The distant image of Ruslan seemed to quiver through heat haze, pictured by an unsteady long lens. He stood with his back to a rocky slope, somewhere at the foot of the kopjes. Ruslan was all kitted out in camo, and held his Winchester at the ready.

Nikolai asked, “Is that my place for tomorrow?”

Whizz said, “Not too far away. Actually, I reckon you’ve got a better place than your uncle had – with a wider arc of fire.”

“So exciting,” said the Russky, and took a gulp of Meerlust. His face was flushed.

The next shot was a hazy one, zoomed in on a distant image which could have been a buck or a baboon. But it was a man, who ran and disappeared behind what might have been an anthill. The lens swung to the right in a zip pan, to settle once more on Ruslan. Then came a close up of Ruslan, who raised his weapon, aimed and fired away from the camera. Whizz said, “Old Paint Ball Charlie, who happens to be no mean video editor, recorded that angle later and cut it in. He was actually well out of range when Ruslan fired the fatal shot.”

The next image on the screen was a close-up of a man in tattered clothing, face down in the dust with blood on his shirt. The picture zoomed out to show Ruslan, who strode up to the body and prodded it with his right boot. Then came Brand, who turned the corpse over. The zoom lens closed in on the gaping mouth and open eyes. The final sequence showed the naked trophy hanging by his heels from a tree. The camera moved back to include the group under the body’s dangling arms. Then came two close shot cutaways; a shallow open grave, and an open picnic hamper with a bottle of champagne. Everyone sipped the bubbly in a series of smiling close ups. Whizz shook Ruslan’s hand, put his arm round the Russky’s husky shoulders. Then there were congratulations all round, from Brand, Stretch – and Smith, in a natty Panama hat and pastel blue safari suit.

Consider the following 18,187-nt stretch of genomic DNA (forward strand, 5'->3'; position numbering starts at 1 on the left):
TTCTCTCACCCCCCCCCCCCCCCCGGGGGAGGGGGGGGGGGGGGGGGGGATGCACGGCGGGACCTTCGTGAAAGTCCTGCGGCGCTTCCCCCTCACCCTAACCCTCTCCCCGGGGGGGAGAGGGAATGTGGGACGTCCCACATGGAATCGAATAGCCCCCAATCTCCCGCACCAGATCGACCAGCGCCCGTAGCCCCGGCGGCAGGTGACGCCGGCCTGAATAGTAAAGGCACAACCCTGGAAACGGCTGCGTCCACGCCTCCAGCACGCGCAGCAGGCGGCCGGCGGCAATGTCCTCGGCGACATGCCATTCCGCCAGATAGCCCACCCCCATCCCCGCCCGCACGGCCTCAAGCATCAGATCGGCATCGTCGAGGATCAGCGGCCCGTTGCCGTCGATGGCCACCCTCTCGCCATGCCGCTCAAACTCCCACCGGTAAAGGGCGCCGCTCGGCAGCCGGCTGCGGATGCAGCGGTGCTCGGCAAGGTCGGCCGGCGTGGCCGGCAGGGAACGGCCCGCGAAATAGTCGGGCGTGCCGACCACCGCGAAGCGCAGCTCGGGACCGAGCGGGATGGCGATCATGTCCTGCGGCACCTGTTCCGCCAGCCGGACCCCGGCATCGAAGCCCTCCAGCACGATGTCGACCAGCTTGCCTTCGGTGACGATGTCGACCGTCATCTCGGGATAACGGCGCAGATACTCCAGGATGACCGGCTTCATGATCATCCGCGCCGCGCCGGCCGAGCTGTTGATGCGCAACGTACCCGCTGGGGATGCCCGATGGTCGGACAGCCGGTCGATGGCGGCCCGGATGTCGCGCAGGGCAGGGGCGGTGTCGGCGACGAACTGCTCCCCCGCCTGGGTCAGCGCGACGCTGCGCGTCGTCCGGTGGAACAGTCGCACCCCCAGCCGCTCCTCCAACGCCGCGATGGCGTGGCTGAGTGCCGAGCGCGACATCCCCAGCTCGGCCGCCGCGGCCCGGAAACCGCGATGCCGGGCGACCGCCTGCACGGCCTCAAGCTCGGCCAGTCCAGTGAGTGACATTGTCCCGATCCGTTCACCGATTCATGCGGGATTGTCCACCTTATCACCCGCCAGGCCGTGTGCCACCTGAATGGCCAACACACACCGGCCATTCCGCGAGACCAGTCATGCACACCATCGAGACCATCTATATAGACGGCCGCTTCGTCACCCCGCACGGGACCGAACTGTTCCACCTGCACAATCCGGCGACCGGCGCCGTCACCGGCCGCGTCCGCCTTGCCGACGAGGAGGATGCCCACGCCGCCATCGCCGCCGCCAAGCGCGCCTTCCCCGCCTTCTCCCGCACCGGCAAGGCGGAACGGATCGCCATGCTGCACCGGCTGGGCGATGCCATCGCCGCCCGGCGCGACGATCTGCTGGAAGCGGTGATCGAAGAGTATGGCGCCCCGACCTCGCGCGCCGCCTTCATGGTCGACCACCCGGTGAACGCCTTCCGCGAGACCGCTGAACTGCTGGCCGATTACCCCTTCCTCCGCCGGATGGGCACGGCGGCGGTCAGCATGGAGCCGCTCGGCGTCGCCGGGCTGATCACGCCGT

Whizz moved over to the captive and said, “We will release you at midnight, Comrade Zongwe. Never fear, my friend. We will give you food and drink and set you free. Then we will sleep until dawn. And that is when Comrade Nikolai – whom you have already had the pleasure of meeting – will start tracking you. The rest of us will stay well away from the hunt. The whole of Capricorn will be the stage for this drama, with only two actors: hero and villain. Brandy – please inform this Darwinian throwback what I’ve just said, translated into zongwe lingo. Use any figures of speech you like, so long as he gets the message. Tell him he’s in with a chance of survival, provided his IQ’s anywhere north of 50.”

As Brand started talking in Xitsonga, the man seemed to be listening carefully. When he finished, Smith sniggered and said: “Well, here goes. In ten minutes time it will be Human Rights Day, the glorious 21st of March. Better give him the food and drink now, before the countdown.”

Brand took the cuffs off the man and went into the kitchen, returning with a two-litre plastic bottle of tap water and a small packet of biltong sticks. He handed them over to the captive and told him in Xitsonga that the rope would come off his neck, but that he would have to wait just a few more minutes. He would have to stand still until he was told to go. The man nodded.

“Okay, Stretch,” said Whizz. “Take the rope off, but keep the bugger covered until I say.”

He looked at his watch. “Let us all be upstanding, gentlemen.” The whites rose, and Whizz kept his eyes on the watch. “The hour has come, and you are free to go. I wish you the best of British luck. Midnight has struck – so voertsek!”

The man started to back away through the open lounge sliding door. On the stoep, he stopped, clutching his food and drink as he looked back at the five white men in the bright interior. Peering out into the dark, they saw a flash of white teeth and heard what sounded like a hiccup. Then the quarry was off over the lawn into the night, running hard.